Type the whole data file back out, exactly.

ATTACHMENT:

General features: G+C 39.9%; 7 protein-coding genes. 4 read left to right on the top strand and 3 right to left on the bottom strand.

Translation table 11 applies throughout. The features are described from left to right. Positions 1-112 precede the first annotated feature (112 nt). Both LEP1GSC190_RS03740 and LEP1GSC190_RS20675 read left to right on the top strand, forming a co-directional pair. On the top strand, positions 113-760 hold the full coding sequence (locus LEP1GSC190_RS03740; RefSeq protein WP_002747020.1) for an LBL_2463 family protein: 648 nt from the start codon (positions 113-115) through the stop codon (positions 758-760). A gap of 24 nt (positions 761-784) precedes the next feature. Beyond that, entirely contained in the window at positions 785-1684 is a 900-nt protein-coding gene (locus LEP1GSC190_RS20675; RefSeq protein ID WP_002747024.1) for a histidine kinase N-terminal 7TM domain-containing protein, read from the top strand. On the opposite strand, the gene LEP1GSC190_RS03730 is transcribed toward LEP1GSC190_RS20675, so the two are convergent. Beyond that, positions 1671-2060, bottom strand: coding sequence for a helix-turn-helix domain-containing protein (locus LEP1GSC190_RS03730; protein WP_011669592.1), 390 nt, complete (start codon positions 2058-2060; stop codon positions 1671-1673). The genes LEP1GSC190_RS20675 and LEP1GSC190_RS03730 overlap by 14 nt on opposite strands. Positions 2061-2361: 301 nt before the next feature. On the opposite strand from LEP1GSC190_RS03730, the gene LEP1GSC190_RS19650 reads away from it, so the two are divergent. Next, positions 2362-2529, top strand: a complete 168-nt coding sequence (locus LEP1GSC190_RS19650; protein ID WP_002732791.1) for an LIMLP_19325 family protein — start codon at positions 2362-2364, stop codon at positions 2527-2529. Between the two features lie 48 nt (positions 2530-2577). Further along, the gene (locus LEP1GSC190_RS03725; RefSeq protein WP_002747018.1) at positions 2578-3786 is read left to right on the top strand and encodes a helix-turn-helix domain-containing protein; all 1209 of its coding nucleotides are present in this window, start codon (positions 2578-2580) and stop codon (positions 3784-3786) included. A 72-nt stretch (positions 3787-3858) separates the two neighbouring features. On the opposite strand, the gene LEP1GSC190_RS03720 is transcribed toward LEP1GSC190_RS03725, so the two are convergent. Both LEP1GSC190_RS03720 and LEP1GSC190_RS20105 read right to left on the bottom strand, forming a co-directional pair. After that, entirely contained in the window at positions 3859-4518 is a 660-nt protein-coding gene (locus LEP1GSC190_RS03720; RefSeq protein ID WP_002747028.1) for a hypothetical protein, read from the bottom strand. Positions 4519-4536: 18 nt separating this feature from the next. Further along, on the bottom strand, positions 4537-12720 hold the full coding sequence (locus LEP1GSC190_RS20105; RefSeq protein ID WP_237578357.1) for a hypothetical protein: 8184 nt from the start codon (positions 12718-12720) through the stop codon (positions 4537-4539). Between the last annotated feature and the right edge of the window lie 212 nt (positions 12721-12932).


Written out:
General features: G+C 39.9%; 7 protein-coding genes. 4 read left to right on the top strand and 3 right to left on the bottom strand.

Translation table 11 applies throughout. The features are described from left to right. Positions 1-112 precede the first annotated feature (112 nt). Both LEP1GSC190_RS03740 and LEP1GSC190_RS20675 read left to right on the top strand, forming a co-directional pair. On the top strand, positions 113-760 hold the full coding sequence (locus LEP1GSC190_RS03740; RefSeq protein WP_002747020.1) for an LBL_2463 family protein: 648 nt from the start codon (positions 113-115) through the stop codon (positions 758-760). A gap of 24 nt (positions 761-784) precedes the next feature. Beyond that, entirely contained in the window at positions 785-1684 is a 900-nt protein-coding gene (locus LEP1GSC190_RS20675; RefSeq protein ID WP_002747024.1) for a histidine kinase N-terminal 7TM domain-containing protein, read from the top strand. On the opposite strand, the gene LEP1GSC190_RS03730 is transcribed toward LEP1GSC190_RS20675, so the two are convergent. Beyond that, positions 1671-2060, bottom strand: coding sequence for a helix-turn-helix domain-containing protein (locus LEP1GSC190_RS03730; protein WP_011669592.1), 390 nt, complete (start codon positions 2058-2060; stop codon positions 1671-1673). The genes LEP1GSC190_RS20675 and LEP1GSC190_RS03730 overlap by 14 nt on opposite strands. Positions 2061-2361: 301 nt before the next feature. On the opposite strand from LEP1GSC190_RS03730, the gene LEP1GSC190_RS19650 reads away from it, so the two are divergent. Next, positions 2362-2529, top strand: a complete 168-nt coding sequence (locus LEP1GSC190_RS19650; protein ID WP_002732791.1) for an LIMLP_19325 family protein — start codon at positions 2362-2364, stop codon at positions 2527-2529. Between the two features lie 48 nt (positions 2530-2577). Further along, the gene (locus LEP1GSC190_RS03725; RefSeq protein WP_002747018.1) at positions 2578-3786 is read left to right on the top strand and encodes a helix-turn-helix domain-containing protein; all 1209 of its coding nucleotides are present in this window, start codon (positions 2578-2580) and stop codon (positions 3784-3786) included. A 72-nt stretch (positions 3787-3858) separates the two neighbouring features. On the opposite strand, the gene LEP1GSC190_RS03720 is transcribed toward LEP1GSC190_RS03725, so the two are convergent. Both LEP1GSC190_RS03720 and LEP1GSC190_RS20105 read right to left on the bottom strand, forming a co-directional pair. After that, entirely contained in the window at positions 3859-4518 is a 660-nt protein-coding gene (locus LEP1GSC190_RS03720; RefSeq protein ID WP_002747028.1) for a hypothetical protein, read from the bottom strand. Positions 4519-4536: 18 nt separating this feature from the next. Further along, on the bottom strand, positions 4537-12720 hold the full coding sequence (locus LEP1GSC190_RS20105; RefSeq protein ID WP_237578357.1) for a hypothetical protein: 8184 nt from the start codon (positions 12718-12720) through the stop codon (positions 4537-4539). Between the last annotated feature and the right edge of the window lie 212 nt (positions 12721-12932).